To the surprise of no one, the band ended the set with the losegyour-goddamngmind anthem, "Reservoir." At least twenty kids blatantly flouted the "no cannonball-style stage diving" rule, but in the insanity of those three minutes, everybody just sort of let it slide. Though clearly just as (or more) exhausted than the audience, PUP didn't bullshit too long before returning for a one song encore. After profusely thanking everyone one last time for coming out, they launched into a riotous version of the Beastie Boys classic, "Sabotage." Sure, Cancer Bats did it first and absolutely killed it, but PUP's version made for a perfect show closer—teetering on absolute chaos and impossible not to take part in.
Throughout the show, Babcock couldn't stop saying how "FUCKING happy" he was to be home (literally each time—at no point was he ever just "happy").
Photos by Joe Fuda
Afterwards, he confirmed that, while they're blown away by the support and having the time of their lives, playing over two hundred show in a year will wear you down some. "As soon as we came off stage we all had a big band hug. I think we were all relieved and exhausted and so happy that the last show went well. We had been on tour for almost 15 months straight, and this was the last show, and it's just such an overwhelming feeling of exhaustion and happiness. Like taking your final exam in school and knowing that you killed it after pulling a week of all-nighters," he said.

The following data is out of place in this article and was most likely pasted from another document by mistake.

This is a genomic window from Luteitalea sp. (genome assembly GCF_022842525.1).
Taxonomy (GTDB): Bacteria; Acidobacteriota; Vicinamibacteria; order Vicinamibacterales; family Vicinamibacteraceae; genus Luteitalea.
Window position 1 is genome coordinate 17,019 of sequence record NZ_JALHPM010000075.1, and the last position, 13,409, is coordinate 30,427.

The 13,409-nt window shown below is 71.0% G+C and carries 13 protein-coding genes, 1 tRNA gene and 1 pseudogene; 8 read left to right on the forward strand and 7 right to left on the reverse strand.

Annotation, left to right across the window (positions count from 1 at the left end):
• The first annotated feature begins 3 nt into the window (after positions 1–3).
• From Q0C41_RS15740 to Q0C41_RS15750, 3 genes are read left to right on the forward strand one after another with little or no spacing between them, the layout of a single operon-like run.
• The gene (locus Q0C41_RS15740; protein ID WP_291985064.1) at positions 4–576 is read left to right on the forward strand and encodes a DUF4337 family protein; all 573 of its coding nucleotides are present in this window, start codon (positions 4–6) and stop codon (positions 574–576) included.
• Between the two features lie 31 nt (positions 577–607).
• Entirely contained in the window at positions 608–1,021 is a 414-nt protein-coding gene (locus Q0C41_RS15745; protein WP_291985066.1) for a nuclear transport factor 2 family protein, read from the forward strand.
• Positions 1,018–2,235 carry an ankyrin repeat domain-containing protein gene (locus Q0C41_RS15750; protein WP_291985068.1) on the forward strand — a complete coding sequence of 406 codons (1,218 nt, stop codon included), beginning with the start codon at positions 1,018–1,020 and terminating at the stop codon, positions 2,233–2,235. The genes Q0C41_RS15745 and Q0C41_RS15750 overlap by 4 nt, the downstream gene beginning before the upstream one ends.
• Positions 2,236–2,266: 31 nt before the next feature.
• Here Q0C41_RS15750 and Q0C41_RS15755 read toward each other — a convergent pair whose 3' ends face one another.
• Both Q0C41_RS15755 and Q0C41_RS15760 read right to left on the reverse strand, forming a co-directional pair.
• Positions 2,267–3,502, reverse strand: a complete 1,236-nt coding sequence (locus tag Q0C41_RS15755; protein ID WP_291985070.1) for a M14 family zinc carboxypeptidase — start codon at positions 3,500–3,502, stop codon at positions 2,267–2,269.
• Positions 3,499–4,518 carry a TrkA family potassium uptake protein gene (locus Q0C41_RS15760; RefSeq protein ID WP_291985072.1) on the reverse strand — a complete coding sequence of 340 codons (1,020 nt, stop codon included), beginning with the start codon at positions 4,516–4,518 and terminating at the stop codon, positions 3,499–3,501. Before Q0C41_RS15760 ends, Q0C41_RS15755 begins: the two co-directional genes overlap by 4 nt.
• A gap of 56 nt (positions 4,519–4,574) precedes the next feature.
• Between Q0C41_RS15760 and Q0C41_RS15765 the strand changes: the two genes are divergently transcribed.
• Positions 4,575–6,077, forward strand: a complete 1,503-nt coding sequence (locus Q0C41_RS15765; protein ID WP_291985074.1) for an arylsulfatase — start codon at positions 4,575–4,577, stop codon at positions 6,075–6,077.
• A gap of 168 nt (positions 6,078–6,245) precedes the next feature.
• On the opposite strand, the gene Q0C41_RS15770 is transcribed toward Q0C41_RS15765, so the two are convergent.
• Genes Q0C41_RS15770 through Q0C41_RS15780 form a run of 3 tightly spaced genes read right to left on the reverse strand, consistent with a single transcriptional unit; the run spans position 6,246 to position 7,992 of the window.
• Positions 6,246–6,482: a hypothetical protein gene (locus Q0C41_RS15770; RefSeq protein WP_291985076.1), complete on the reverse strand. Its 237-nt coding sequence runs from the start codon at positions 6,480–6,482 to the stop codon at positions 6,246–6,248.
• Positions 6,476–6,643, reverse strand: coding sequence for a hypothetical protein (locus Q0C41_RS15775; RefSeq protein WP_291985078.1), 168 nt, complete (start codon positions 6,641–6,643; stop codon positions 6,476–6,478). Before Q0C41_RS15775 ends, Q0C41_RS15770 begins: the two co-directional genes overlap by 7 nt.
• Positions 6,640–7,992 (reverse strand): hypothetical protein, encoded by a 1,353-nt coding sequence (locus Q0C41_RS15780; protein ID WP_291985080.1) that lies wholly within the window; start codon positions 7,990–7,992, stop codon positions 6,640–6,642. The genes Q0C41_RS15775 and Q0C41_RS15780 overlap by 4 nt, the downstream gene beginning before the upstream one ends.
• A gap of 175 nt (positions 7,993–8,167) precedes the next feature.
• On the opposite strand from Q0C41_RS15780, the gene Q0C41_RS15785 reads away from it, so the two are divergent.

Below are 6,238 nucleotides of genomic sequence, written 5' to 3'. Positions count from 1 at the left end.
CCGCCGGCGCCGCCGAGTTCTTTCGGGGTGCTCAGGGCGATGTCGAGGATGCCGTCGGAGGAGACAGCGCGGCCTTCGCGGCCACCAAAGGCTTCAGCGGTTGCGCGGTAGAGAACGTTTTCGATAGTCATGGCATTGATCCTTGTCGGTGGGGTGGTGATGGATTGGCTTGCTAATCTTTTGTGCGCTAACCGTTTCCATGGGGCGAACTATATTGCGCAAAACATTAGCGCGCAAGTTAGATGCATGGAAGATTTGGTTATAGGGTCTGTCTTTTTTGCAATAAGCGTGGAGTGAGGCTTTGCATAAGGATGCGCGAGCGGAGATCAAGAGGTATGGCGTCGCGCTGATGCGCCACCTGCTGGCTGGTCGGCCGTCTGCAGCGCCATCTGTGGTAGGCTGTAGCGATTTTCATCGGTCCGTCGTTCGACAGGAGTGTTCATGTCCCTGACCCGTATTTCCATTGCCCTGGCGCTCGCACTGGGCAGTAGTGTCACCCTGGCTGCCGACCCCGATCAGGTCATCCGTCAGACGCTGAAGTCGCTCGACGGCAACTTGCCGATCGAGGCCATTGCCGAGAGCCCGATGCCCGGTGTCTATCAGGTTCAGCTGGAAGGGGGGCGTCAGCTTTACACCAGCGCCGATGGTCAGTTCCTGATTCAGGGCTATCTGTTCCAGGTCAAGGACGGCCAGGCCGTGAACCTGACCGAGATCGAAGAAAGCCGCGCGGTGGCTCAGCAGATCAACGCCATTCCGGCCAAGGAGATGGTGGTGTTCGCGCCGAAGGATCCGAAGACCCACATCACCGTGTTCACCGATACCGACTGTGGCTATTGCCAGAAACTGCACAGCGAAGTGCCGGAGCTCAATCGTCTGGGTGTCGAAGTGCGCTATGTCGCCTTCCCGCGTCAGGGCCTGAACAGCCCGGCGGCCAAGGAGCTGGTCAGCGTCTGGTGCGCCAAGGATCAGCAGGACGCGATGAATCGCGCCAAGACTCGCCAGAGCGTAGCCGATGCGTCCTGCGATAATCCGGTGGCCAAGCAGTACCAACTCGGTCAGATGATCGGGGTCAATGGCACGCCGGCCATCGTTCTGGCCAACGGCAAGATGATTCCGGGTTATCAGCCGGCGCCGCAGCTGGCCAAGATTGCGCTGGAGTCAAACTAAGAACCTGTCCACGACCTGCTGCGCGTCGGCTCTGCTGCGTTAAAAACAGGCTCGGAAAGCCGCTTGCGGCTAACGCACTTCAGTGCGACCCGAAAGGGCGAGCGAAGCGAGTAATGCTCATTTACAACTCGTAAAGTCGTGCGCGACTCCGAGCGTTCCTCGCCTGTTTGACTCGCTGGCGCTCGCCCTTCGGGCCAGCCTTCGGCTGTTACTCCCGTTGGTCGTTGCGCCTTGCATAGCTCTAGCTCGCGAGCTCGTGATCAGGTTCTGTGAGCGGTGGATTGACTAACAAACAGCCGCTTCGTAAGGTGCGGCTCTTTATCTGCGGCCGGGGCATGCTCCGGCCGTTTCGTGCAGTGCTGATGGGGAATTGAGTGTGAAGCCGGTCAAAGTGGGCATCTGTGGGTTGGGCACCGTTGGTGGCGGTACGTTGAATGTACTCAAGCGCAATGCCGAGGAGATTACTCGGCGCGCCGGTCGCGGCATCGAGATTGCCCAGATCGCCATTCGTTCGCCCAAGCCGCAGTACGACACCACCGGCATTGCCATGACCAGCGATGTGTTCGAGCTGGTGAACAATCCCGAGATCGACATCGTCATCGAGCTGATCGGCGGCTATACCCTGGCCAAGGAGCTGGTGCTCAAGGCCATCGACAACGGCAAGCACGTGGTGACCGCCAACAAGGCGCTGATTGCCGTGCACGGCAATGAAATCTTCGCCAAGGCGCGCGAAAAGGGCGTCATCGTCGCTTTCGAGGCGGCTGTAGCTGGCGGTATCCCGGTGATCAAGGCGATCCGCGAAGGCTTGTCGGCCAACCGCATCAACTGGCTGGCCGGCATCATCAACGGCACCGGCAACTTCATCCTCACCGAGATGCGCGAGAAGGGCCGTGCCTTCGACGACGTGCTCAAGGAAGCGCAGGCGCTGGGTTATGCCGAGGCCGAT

I dig that analogy a lot, but it's more fun to think of it in terms of gaining your freshman fifteen. At first, you sort of notice your clothes are a little tighter, but don't think much of it. After a while, you know something's definitely up, but the gravity of the situation still doesn't hit you until you get home for Thanksgiving, step on the scale, scream "Holy Shit!" and then burst into tears. I doubt PUP's crying, but they sure are looking a little bigger right now.
This article originally appeared on Noisey Canada.